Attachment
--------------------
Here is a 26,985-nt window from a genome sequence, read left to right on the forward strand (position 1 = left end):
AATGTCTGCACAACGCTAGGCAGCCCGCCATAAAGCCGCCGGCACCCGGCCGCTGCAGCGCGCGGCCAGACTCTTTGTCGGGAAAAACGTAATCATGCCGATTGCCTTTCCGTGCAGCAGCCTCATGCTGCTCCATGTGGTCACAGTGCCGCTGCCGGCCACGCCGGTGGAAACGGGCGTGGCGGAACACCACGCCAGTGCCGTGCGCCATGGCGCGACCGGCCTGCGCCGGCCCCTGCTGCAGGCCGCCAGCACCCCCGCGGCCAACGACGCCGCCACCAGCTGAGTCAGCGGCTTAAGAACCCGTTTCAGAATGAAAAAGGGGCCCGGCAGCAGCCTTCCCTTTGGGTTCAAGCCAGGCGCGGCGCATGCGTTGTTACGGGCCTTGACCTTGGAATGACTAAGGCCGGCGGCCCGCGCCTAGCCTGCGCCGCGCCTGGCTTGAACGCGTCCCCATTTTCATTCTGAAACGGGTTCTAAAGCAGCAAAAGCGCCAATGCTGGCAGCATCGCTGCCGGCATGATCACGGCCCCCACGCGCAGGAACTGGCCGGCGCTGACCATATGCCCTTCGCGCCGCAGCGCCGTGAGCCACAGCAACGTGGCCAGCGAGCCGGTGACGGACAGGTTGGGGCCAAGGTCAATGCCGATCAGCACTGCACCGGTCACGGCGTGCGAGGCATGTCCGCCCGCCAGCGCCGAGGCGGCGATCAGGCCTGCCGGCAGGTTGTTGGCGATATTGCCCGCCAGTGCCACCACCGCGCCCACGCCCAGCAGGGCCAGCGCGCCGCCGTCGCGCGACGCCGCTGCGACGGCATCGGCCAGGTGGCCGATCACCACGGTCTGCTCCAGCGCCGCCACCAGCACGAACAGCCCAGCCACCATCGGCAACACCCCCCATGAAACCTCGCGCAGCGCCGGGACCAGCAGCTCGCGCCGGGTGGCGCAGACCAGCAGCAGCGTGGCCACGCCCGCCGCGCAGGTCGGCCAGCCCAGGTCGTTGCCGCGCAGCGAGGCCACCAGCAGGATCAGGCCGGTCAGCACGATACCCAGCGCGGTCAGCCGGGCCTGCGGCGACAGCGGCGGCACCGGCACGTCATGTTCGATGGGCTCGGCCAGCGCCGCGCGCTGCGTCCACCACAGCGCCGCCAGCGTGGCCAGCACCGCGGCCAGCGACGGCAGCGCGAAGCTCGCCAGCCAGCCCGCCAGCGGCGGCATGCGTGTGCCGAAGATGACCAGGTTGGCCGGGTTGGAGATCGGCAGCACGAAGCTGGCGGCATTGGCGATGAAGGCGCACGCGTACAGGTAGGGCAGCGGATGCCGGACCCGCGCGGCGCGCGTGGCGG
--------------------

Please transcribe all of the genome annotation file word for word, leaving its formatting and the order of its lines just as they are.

Here is a 26,985-nt window from a genome sequence, read left to right on the forward strand (position 1 = left end):
AATGTCTGCACAACGCTAGGCAGCCCGCCATAAAGCCGCCGGCACCCGGCCGCTGCAGCGCGCGGCCAGACTCTTTGTCGGGAAAAACGTAATCATGCCGATTGCCTTTCCGTGCAGCAGCCTCATGCTGCTCCATGTGGTCACAGTGCCGCTGCCGGCCACGCCGGTGGAAACGGGCGTGGCGGAACACCACGCCAGTGCCGTGCGCCATGGCGCGACCGGCCTGCGCCGGCCCCTGCTGCAGGCCGCCAGCACCCCCGCGGCCAACGACGCCGCCACCAGCTGAGTCAGCGGCTTAAGAACCCGTTTCAGAATGAAAAAGGGGCCCGGCAGCAGCCTTCCCTTTGGGTTCAAGCCAGGCGCGGCGCATGCGTTGTTACGGGCCTTGACCTTGGAATGACTAAGGCCGGCGGCCCGCGCCTAGCCTGCGCCGCGCCTGGCTTGAACGCGTCCCCATTTTCATTCTGAAACGGGTTCTAAAGCAGCAAAAGCGCCAATGCTGGCAGCATCGCTGCCGGCATGATCACGGCCCCCACGCGCAGGAACTGGCCGGCGCTGACCATATGCCCTTCGCGCCGCAGCGCCGTGAGCCACAGCAACGTGGCCAGCGAGCCGGTGACGGACAGGTTGGGGCCAAGGTCAATGCCGATCAGCACTGCACCGGTCACGGCGTGCGAGGCATGTCCGCCCGCCAGCGCCGAGGCGGCGATCAGGCCTGCCGGCAGGTTGTTGGCGATATTGCCCGCCAGTGCCACCACCGCGCCCACGCCCAGCAGGGCCAGCGCGCCGCCGTCGCGCGACGCCGCTGCGACGGCATCGGCCAGGTGGCCGATCACCACGGTCTGCTCCAGCGCCGCCACCAGCACGAACAGCCCAGCCACCATCGGCAACACCCCCCATGAAACCTCGCGCAGCGCCGGGACCAGCAGCTCGCGCCGGGTGGCGCAGACCAGCAGCAGCGTGGCCACGCCCGCCGCGCAGGTCGGCCAGCCCAGGTCGTTGCCGCGCAGCGAGGCCACCAGCAGGATCAGGCCGGTCAGCACGATACCCAGCGCGGTCAGCCGGGCCTGCGGCGACAGCGGCGGCACCGGCACGTCATGTTCGATGGGCTCGGCCAGCGCCGCGCGCTGCGTCCACCACAGCGCCGCCAGCGTGGCCAGCACCGCGGCCAGCGACGGCAGCGCGAAGCTCGCCAGCCAGCCCGCCAGCGGCGGCATGCGTGTGCCGAAGATGACCAGGTTGGCCGGGTTGGAGATCGGCAGCACGAAGCTGGCGGCATTGGCGATGAAGGCGCACGCGTACAGGTAGGGCAGCGGATGCCGGACCCGCGCGGCGCGCGTGGCGG